AgileData.org: Techniques for Disciplined Agile Database Development
Chances are pretty good that you
think that there is something to the
philosophies and techniques described at
site. Good. Unfortunately
there is a big difference between reading about agility and actually becoming
agile. Youíve already taken the
most important, youíve decided to consider new ways to do things, now you need
to follow through and actually internalize them.
site describes a wide range of skills that agile software developers, in
Agile DBAs although
Developers should also have these skills,
should have. These include an
techniques such as mapping
objects to relational databases, database
transaction control, security
access control, referential
integrity, and effective
use of XML.
a formidable list. Am I asking too
much of you? It clearly isnít
realistic to expect you to become adept at all of these things overnight, but it
would be reasonable to expect you to pick up these skills over time.
After perusing this site, which provides a very good overview of all of
these issues, how long do you think it would take you to become reasonably
adept? My experience is that many
IT professionals can become adept at agile database techniques, when given the
opportunity, in several months. The
secret is that you need to be actively involved with a project and working with
others who already have some of these skills (or at least closely resembling
them). For example many Java programmers are familiar with some if not most of
the techniques listed for working with relational databases, although they might
not be aware of all of their options or the implications of each alternative.
Many DBAs may already be quite adept at evolving a database schema
although may not have taken it to the next level encompassed by database
refactoring. The point is that it
isnít as hard to pick up these new skills as you may think, you just need to
does it mean to be agile? Agility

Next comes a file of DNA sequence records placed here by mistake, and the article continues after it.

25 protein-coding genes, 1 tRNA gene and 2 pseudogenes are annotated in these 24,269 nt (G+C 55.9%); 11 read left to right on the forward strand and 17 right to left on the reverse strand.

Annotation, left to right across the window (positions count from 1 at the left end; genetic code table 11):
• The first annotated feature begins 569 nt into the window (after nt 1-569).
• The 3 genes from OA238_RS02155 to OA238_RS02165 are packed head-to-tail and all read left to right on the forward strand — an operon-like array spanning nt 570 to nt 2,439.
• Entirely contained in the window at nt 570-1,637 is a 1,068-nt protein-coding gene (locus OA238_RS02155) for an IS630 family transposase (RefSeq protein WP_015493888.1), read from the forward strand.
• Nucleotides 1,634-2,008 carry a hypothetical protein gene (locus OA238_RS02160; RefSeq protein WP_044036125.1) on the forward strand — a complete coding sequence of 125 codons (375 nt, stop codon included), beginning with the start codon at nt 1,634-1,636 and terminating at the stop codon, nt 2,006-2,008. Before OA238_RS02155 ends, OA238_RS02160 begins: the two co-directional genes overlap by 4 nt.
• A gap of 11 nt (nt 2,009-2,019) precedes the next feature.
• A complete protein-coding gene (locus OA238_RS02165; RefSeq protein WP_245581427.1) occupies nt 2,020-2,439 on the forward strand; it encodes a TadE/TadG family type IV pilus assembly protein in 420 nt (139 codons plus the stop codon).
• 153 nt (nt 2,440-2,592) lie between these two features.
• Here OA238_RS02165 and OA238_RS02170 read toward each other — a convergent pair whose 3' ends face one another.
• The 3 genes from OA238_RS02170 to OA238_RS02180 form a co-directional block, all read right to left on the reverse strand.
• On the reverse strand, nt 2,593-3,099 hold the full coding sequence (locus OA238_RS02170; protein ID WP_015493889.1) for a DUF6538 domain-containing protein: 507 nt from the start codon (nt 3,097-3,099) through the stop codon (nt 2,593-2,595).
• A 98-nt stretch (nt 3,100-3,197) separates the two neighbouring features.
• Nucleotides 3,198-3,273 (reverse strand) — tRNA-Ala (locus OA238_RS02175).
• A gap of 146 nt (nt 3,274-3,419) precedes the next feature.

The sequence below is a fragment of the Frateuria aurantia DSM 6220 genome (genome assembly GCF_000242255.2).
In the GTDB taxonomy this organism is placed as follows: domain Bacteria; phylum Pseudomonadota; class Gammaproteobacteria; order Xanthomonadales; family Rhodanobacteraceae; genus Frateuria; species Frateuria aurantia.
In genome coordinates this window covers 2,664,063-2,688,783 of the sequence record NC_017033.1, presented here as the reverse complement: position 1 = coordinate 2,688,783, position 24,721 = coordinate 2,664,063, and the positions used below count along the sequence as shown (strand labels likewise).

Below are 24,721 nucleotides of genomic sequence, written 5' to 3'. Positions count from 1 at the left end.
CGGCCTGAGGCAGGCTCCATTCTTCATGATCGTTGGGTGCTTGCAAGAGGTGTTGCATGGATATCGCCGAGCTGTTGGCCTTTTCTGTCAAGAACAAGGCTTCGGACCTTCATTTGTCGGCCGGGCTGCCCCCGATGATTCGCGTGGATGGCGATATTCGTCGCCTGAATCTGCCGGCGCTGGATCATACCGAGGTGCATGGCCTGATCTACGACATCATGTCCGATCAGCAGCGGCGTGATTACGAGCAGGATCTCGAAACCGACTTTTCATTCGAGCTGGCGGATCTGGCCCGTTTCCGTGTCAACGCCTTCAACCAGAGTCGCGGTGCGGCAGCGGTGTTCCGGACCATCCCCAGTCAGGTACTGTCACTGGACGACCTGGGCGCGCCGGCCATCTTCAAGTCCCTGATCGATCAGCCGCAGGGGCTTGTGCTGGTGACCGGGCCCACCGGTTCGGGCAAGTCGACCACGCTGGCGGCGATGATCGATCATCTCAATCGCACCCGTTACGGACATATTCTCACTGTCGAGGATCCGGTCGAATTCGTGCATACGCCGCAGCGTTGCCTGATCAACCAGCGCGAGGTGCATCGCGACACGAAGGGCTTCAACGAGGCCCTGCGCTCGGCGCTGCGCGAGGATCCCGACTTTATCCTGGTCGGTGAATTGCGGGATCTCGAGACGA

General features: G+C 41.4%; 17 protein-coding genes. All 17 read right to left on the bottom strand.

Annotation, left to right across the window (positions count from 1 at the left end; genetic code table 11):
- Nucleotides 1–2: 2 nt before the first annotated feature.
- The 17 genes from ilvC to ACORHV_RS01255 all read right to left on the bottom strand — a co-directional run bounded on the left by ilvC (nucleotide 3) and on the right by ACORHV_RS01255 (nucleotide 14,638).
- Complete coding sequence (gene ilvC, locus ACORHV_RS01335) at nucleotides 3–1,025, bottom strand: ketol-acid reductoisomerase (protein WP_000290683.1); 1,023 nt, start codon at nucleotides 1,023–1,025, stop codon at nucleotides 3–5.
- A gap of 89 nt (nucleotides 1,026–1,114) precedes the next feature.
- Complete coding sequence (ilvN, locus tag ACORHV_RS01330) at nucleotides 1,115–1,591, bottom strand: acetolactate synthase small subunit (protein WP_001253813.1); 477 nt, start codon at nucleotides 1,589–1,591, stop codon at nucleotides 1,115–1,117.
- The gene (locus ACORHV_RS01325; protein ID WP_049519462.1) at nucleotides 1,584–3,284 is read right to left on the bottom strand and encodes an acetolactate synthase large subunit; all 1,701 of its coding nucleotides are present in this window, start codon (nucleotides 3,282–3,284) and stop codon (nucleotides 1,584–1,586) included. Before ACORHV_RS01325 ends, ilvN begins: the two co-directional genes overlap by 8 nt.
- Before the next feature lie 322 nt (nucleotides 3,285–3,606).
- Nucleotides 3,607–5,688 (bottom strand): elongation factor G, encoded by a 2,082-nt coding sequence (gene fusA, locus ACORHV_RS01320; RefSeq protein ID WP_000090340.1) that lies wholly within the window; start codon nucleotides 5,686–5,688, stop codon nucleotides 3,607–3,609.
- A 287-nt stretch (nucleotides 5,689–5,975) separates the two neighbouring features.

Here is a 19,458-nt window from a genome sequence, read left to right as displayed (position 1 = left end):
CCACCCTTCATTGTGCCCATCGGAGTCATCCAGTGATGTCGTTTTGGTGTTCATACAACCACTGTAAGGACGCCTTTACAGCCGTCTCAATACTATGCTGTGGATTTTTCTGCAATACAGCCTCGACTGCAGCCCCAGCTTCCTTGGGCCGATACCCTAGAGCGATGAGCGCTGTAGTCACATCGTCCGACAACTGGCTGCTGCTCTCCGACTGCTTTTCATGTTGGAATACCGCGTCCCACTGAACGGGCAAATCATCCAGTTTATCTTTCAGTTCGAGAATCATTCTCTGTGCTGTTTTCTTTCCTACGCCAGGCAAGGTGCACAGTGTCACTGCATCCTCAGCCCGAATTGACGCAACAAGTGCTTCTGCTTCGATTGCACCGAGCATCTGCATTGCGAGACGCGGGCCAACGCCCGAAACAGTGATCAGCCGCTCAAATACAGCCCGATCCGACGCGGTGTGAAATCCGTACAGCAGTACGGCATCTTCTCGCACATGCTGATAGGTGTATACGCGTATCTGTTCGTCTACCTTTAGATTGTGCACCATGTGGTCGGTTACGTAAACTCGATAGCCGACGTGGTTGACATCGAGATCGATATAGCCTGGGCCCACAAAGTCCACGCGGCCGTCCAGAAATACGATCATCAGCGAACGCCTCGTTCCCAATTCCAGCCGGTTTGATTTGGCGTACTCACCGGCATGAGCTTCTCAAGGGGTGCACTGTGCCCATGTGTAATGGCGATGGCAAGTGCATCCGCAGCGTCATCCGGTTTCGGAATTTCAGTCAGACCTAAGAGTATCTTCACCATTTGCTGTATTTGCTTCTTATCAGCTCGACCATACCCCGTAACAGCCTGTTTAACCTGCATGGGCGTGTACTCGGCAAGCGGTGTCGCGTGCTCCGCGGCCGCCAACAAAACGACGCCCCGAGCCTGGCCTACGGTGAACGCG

is more of an attitude than a skillset. In
my experience, the common characteristics of agile software developers are:
open minded and therefore willing to learn new techniques.
responsible and therefore willing to seek the help of the right person(s)
for the task at hand.
to work closely with others, pair programming or working in small teams as
to work iteratively and incrementally.
how I didnít say that they program in a specific language, or that they have X
years of experience with JUnit, or that they are a certified DBA.
Technical skills are definitely important, but they arenít what
determines your agility. Itís
your mindset that is the determining factor.
To help you grow into each of the four
roles defined by the
Data method, Table 1 provides some specific suggestions
that you should consider.
1. Recommendations to Become More Agile.
The books Who Moved My Cheese and Navigating the Winds of Change are both short, well-written resources for anyone struggling with change, and Fearless Change describes a wonderful pattern language for effective change. The first book will help you to identify four common personality types and their ability to handle change and both books provide advice for accepting and embracing change in your day-to-day working life.
A critical concept is that you need to move away from being a narrowly focused specialist to become more along the lines of what I like to call a generalizing specialist. A generalizing specialist is someone with one or more technical specialties who actively seeks to gain new skills in both their existing specialties as well as in other areas, they have a general knowledge of software development, and a good understanding of the domain in which they work. When you get your first job as an IT professional it is often in the role of a junior programmer or junior DBA. You will initially focus on becoming good at that role, and if youíre lucky your organization will send you on training courses to pick up advanced skills in your specialty. Once youíre adept at that specialty, or even when youíve just reached the point of being comfortable at it, it is time to expand your horizons and learn new skills in different aspects of the software lifecycle. When you do this you evolve from being a specialist to being a generalizing specialist.
A generalizing specialist is more than just a generalist. A generalist is a jack-of-all-trades but a master of none, whereas a generalizing specialist is a jack-of-all-trades and master of a few. Big difference. A team of generalists can easily flounder because none of the have the skills to get anything done. In short, I believe that generalizing specialists are much more effective than specialists or generalists. My experience is that the best developers are generalizing specialists, or are at least actively trying to become so. There is still room for specialists within your IT departments, they can often act as internal consultants to your development teams, but as IT departments become more agile we will see fewer specialists surviving over time.
We actively work with clients around the world to improve their information technology (IT) practices, typically in the role of mentor/coach, team lead, or trainer. A full description of what we do, and how to contact us, can be found at Scott W. Ambler + Associates.